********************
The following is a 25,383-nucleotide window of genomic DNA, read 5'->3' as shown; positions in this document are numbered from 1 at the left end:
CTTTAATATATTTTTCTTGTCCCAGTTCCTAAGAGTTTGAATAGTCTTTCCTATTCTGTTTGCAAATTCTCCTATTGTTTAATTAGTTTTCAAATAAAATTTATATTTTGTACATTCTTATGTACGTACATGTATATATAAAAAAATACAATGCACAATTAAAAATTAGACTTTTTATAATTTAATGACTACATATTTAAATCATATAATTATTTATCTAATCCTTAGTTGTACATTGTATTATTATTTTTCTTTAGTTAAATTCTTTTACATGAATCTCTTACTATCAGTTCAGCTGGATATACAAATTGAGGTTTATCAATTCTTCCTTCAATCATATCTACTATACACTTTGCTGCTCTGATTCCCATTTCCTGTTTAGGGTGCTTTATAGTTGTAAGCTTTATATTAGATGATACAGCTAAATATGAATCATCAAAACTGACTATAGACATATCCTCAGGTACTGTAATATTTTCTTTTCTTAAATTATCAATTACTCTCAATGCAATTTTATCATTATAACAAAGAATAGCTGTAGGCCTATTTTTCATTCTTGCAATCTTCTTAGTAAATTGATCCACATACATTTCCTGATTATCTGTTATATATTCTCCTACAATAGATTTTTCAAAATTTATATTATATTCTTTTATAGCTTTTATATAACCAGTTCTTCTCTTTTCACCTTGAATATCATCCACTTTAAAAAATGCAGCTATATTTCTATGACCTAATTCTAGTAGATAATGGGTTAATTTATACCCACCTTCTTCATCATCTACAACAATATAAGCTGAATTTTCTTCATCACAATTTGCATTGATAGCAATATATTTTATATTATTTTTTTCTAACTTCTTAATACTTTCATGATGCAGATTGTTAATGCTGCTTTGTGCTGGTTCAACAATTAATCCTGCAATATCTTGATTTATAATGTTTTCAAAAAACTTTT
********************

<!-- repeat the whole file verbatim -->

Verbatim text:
The following is a 25,383-nucleotide window of genomic DNA, read 5'->3' as shown; positions in this document are numbered from 1 at the left end:
CTTTAATATATTTTTCTTGTCCCAGTTCCTAAGAGTTTGAATAGTCTTTCCTATTCTGTTTGCAAATTCTCCTATTGTTTAATTAGTTTTCAAATAAAATTTATATTTTGTACATTCTTATGTACGTACATGTATATATAAAAAAATACAATGCACAATTAAAAATTAGACTTTTTATAATTTAATGACTACATATTTAAATCATATAATTATTTATCTAATCCTTAGTTGTACATTGTATTATTATTTTTCTTTAGTTAAATTCTTTTACATGAATCTCTTACTATCAGTTCAGCTGGATATACAAATTGAGGTTTATCAATTCTTCCTTCAATCATATCTACTATACACTTTGCTGCTCTGATTCCCATTTCCTGTTTAGGGTGCTTTATAGTTGTAAGCTTTATATTAGATGATACAGCTAAATATGAATCATCAAAACTGACTATAGACATATCCTCAGGTACTGTAATATTTTCTTTTCTTAAATTATCAATTACTCTCAATGCAATTTTATCATTATAACAAAGAATAGCTGTAGGCCTATTTTTCATTCTTGCAATCTTCTTAGTAAATTGATCCACATACATTTCCTGATTATCTGTTATATATTCTCCTACAATAGATTTTTCAAAATTTATATTATATTCTTTTATAGCTTTTATATAACCAGTTCTTCTCTTTTCACCTTGAATATCATCCACTTTAAAAAATGCAGCTATATTTCTATGACCTAATTCTAGTAGATAATGGGTTAATTTATACCCACCTTCTTCATCATCTACAACAATATAAGCTGAATTTTCTTCATCACAATTTGCATTGATAGCAATATATTTTATATTATTTTTTTCTAACTTCTTAATACTTTCATGATGCAGATTGTTAATGCTGCTTTGTGCTGGTTCAACAATTAATCCTGCAATATCTTGATTTATAATGTTTTCAAAAAACTTTT